Technologies involved in Tactile Sensing

Tactile sensor technologies are defined by transduction used to correctly translate stimuli from the external world to an intelligent device. This types of sensor utilized in robotics are focused on the methods of capacitive, piezoresistive, optical, magnetic, binary and piezoelectric transduction listed in the following sections.

Capacitive sensors-

By measuring the capacitance variation from an applied load over a parallel plate type capacitor, tactile sensors centred on capacitive transduction work. The capacitance is connected to a similar plate capacitor separation and field, which uses an elastomeric separator to ensure enforcement. Capacitive sensors can be produced in petite sizes, allowing their construction and incorporation in small spaces, such as palms and fingertips, into dense arrays. In terms of better-sensitivity, drift-stability, less-temp sensitivity, small power consumptions and the sensing of natural or tangential force, this technology also provides various advantages. Significant hysteresis is one of the fewer limitations.

Piezoresistive sensors-

As force is applied, this transduction method tests changes in a touch’s resistance. Piezoresistive sensors are usually manufactured or made of piezoresistive ink in conductive rubber and stamped with a pattern. When no contact or stress is acting on the sensor, a maximum resistance value will be formed. Conversely, the resistance to touch decreases with increased pressure or stress. Its extensive dynamic range, durability, decent overload tolerance, economically comparable price and production capability in tiny sizes are the benefits of this technology. Disadvantages include reduced spatial resolution, the complexity of cabling multiple sensor components individually, sensitivity to drift and hysteresis.

Optical sensors-

Using state-of-the-art vision sensors, optical sensors work by transducing mechanical touch, friction, or directional motion into light intensity or refractive index changes. A downside is that light emitters and detectors (e.g. CCD arrays) need to be included, resulting in increased size.

Magnetic sensors-

Via the use of Hall effect, magnetoresistive or magnetoelastic sensors, this technology operates by detecting changes in magnetic flux caused by an applied force. By measuring variations in the voltage produced by an electrical current passing through a conductive material submerged in a magnetic field, Hall effect sensors work. Hall effect sensor is utilized also for detection of an artificial whisker’s multi-directional deflection. Magnetoresis and magnetoelastic sensors recognize changes in magnetic fields induced by the use of mechanical stress.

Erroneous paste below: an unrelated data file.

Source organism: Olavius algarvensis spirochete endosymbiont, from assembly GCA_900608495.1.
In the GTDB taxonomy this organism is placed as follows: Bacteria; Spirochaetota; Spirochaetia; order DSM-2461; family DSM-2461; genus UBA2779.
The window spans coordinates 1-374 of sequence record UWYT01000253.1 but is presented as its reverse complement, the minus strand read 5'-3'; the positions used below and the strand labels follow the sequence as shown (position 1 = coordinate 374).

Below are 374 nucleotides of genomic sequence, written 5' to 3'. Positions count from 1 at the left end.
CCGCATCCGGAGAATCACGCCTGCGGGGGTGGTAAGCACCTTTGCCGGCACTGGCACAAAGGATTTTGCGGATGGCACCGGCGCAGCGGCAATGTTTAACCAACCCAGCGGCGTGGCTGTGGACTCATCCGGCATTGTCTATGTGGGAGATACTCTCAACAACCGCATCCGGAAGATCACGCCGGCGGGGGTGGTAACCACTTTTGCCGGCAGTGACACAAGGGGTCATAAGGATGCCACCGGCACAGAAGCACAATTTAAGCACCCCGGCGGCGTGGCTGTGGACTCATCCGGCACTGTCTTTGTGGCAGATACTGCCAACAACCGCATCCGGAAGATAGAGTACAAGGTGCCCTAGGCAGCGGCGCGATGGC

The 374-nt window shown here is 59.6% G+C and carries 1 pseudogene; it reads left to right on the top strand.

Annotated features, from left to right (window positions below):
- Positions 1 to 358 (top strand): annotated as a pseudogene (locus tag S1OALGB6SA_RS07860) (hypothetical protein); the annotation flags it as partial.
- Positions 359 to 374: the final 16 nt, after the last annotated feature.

Better sensitivity, extensive range, small hysteresis, linearity and robust in nature are different advantages of this type of sensors. They are vulnerable to magnetic interference and noise, however. The physical size of the sensing system and the need to work in non-magnetic environments restrict applications.

Binary sensors-

Contact switch capable to detect discrete on/off event triggered by mechanical contacts to be detected. The simplicity of design and development of this type of sensor has made it possible to incorporate it into an extensive range of robotic systems. Contacting devices that go beyond a necessary binary code can be built. This sensor technology’s primary drawback is the lack of resolution, restricting applications to issues such as touch or collision detection.

Piezoelectric sensors-

An electrical charge proportional to the force, pressure or deformation applied is generated by piezoelectric sensors. The key disadvantages of this sensing technology are limitations on dynamic measurements and temperature susceptibility. However, because of their higher sensitivity, high-freq. responses and various types as per applications, such as plastic, crystal, ceramic and polyvinylidene fluorides, they are ideal for measuring vibrations and are commonly used (PVDF).

Hydraulic sensors-